The 53rd National Amenity Tree Conference opens with a focus on with the Tree Population Management and Canopy Cover, we’ll hear new methods of assessment, technologies and strategies all of which are Improving our ability to manage the crown and canopy sustainably.
To read detailed biographies and abstracts for every speaker, click the link below.
Canopy Cover Targets in Urban Forest Governance
Monday’s sessions will be delivered by a broad range of experts beginning with Professor Cecil Konijnendijk from the University of British Columbia (Vancouver, Canada). Professor Konijnendijk is project leader of the UFORIA (Urban Forestry Research In Action) lab at the University and is passionate about teaching, research and public speaking focusing on the role of trees and nature in cities.
Professor Konijnendijk will present a critical look at the use of canopy cover targets by governments, previewing his session he said:
“Canopy targets are clear and measurable, and thus are often popular with politicians. On the negative side, however, urban forest canopy information is less useful for some urban forest benefits… it can lead to overly focusing on aspects of quantity, where the quality of the urban forest in terms of its functionality and resilience is at least as important.
“This presentation looks at the current state of the use of canopy targets in urban forest governance and management in cities across the globe. It takes a critical look at how canopy targets inform better urban forestry and provides suggestions for a more balanced use of these targets in governance, planning and management.”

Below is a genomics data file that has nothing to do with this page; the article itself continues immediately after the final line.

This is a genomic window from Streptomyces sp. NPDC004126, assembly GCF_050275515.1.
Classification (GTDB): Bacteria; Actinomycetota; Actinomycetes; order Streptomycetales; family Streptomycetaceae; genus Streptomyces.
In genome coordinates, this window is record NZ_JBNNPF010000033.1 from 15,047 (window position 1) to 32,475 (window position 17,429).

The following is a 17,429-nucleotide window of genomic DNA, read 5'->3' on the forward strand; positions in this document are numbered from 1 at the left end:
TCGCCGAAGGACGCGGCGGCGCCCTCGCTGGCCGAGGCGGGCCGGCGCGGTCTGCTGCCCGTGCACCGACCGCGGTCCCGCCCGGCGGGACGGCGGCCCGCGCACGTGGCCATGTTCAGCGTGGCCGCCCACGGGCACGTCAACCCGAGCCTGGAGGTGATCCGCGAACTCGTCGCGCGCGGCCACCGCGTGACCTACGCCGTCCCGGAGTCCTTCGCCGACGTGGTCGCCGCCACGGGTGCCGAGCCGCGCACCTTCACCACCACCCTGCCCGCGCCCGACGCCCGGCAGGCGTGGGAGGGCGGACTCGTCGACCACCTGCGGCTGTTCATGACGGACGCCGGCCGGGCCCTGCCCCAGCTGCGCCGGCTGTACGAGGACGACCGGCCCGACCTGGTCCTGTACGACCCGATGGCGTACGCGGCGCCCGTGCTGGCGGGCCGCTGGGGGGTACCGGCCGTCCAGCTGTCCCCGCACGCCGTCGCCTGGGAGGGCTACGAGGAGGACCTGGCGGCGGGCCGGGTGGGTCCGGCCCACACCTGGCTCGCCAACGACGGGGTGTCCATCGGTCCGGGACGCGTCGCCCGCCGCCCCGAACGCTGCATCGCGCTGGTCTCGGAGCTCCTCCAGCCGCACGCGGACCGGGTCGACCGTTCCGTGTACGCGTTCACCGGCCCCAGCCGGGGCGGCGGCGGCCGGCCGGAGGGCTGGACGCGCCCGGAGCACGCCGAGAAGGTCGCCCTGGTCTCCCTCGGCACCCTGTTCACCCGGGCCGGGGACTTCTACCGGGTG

Innovative Technologies for Sustainable Crown & Canopy Management
Following Cecil Konijnenijk’s opening presentation, Dr Paul Barber completes a formidable duo to open Conference proceedings. In this session, he’ll delve into some of the platform and sensor technologies which have made a great Impact In achieving sustainable canopy management.
Paul was first Inspired to work with trees through his fascination with fungi.
“Forest pathology was the area that really switched me on; looking at fungi down the microscope, micro-fungi on leaves, diseases on leaves of eucalypts and all these amazing structures.”
Many of the projects Paul has been involved in focus on using remote sensing for early decay detection in large urban trees with hyper spectral cameras. Other projects have used heat mapping sensors over cities to Identify hotspots and show differences in surface heat, which Is changing the way we plan and develop cities.
“These technologies cannot replace arborists and urban foresters, but they are very important tools that greatly assist us in managing crowns and canopies in the urban forest in a more sustainable manner.”
Tree Strategies – Making Trees Count
Continuing the mornings theme of sustainable urban tree management, Bryan Cosgrove from Manchester – City of Trees movement will explain how they are using a wide range of data to achieve their target of planting 3 million trees around Greater Manchester over the next 25 years.
At the centre of these plans has been the preparation of a tree and woodland strategy for Greater Manchester (GM) which has enabled them to take a more strategic view of what is needed and where, to achieve a more sustainable and vibrant region in terms of climate change resilience, health, economy and biodiversity.